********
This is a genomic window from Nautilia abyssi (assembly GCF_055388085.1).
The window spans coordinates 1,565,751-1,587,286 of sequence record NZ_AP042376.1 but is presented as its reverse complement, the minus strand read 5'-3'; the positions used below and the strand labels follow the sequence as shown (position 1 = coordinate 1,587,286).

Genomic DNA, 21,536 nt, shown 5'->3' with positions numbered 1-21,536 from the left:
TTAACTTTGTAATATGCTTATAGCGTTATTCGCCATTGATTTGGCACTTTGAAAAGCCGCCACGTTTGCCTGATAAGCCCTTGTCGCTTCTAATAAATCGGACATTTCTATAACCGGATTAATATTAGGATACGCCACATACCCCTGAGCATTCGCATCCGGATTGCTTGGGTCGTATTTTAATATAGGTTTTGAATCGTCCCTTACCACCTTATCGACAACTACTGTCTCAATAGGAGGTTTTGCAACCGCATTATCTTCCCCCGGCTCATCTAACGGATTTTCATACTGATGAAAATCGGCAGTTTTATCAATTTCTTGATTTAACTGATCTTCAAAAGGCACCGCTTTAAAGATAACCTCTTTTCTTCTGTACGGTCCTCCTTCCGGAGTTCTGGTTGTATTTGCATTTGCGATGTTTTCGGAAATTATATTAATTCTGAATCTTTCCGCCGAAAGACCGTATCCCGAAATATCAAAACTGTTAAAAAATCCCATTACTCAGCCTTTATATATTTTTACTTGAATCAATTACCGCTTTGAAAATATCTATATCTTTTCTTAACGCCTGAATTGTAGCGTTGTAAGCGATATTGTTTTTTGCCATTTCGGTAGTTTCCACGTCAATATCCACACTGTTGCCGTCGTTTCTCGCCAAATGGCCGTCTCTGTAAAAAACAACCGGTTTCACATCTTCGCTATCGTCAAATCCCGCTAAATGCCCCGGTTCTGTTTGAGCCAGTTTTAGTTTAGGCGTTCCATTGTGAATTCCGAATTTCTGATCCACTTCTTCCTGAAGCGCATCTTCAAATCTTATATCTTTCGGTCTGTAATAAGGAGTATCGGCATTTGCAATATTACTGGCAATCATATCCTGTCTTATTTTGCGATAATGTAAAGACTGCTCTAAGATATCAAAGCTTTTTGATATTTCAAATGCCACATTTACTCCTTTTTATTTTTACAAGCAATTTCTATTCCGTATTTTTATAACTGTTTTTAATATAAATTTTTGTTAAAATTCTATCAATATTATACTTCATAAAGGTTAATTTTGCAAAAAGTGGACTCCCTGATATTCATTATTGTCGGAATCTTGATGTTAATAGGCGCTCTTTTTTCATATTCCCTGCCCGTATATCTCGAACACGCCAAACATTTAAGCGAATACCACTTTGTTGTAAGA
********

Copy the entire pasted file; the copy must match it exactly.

This is a genomic window from Nautilia abyssi (assembly GCF_055388085.1).
The window spans coordinates 1,565,751-1,587,286 of sequence record NZ_AP042376.1 but is presented as its reverse complement, the minus strand read 5'-3'; the positions used below and the strand labels follow the sequence as shown (position 1 = coordinate 1,587,286).

Genomic DNA, 21,536 nt, shown 5'->3' with positions numbered 1-21,536 from the left:
TTAACTTTGTAATATGCTTATAGCGTTATTCGCCATTGATTTGGCACTTTGAAAAGCCGCCACGTTTGCCTGATAAGCCCTTGTCGCTTCTAATAAATCGGACATTTCTATAACCGGATTAATATTAGGATACGCCACATACCCCTGAGCATTCGCATCCGGATTGCTTGGGTCGTATTTTAATATAGGTTTTGAATCGTCCCTTACCACCTTATCGACAACTACTGTCTCAATAGGAGGTTTTGCAACCGCATTATCTTCCCCCGGCTCATCTAACGGATTTTCATACTGATGAAAATCGGCAGTTTTATCAATTTCTTGATTTAACTGATCTTCAAAAGGCACCGCTTTAAAGATAACCTCTTTTCTTCTGTACGGTCCTCCTTCCGGAGTTCTGGTTGTATTTGCATTTGCGATGTTTTCGGAAATTATATTAATTCTGAATCTTTCCGCCGAAAGACCGTATCCCGAAATATCAAAACTGTTAAAAAATCCCATTACTCAGCCTTTATATATTTTTACTTGAATCAATTACCGCTTTGAAAATATCTATATCTTTTCTTAACGCCTGAATTGTAGCGTTGTAAGCGATATTGTTTTTTGCCATTTCGGTAGTTTCCACGTCAATATCCACACTGTTGCCGTCGTTTCTCGCCAAATGGCCGTCTCTGTAAAAAACAACCGGTTTCACATCTTCGCTATCGTCAAATCCCGCTAAATGCCCCGGTTCTGTTTGAGCCAGTTTTAGTTTAGGCGTTCCATTGTGAATTCCGAATTTCTGATCCACTTCTTCCTGAAGCGCATCTTCAAATCTTATATCTTTCGGTCTGTAATAAGGAGTATCGGCATTTGCAATATTACTGGCAATCATATCCTGTCTTATTTTGCGATAATGTAAAGACTGCTCTAAGATATCAAAGCTTTTTGATATTTCAAATGCCACATTTACTCCTTTTTATTTTTACAAGCAATTTCTATTCCGTATTTTTATAACTGTTTTTAATATAAATTTTTGTTAAAATTCTATCAATATTATACTTCATAAAGGTTAATTTTGCAAAAAGTGGACTCCCTGATATTCATTATTGTCGGAATCTTGATGTTAATAGGCGCTCTTTTTTCATATTCCCTGCCCGTATATCTCGAACACGCCAAACATTTAAGCGAATACCACTTTGTTGTAAGA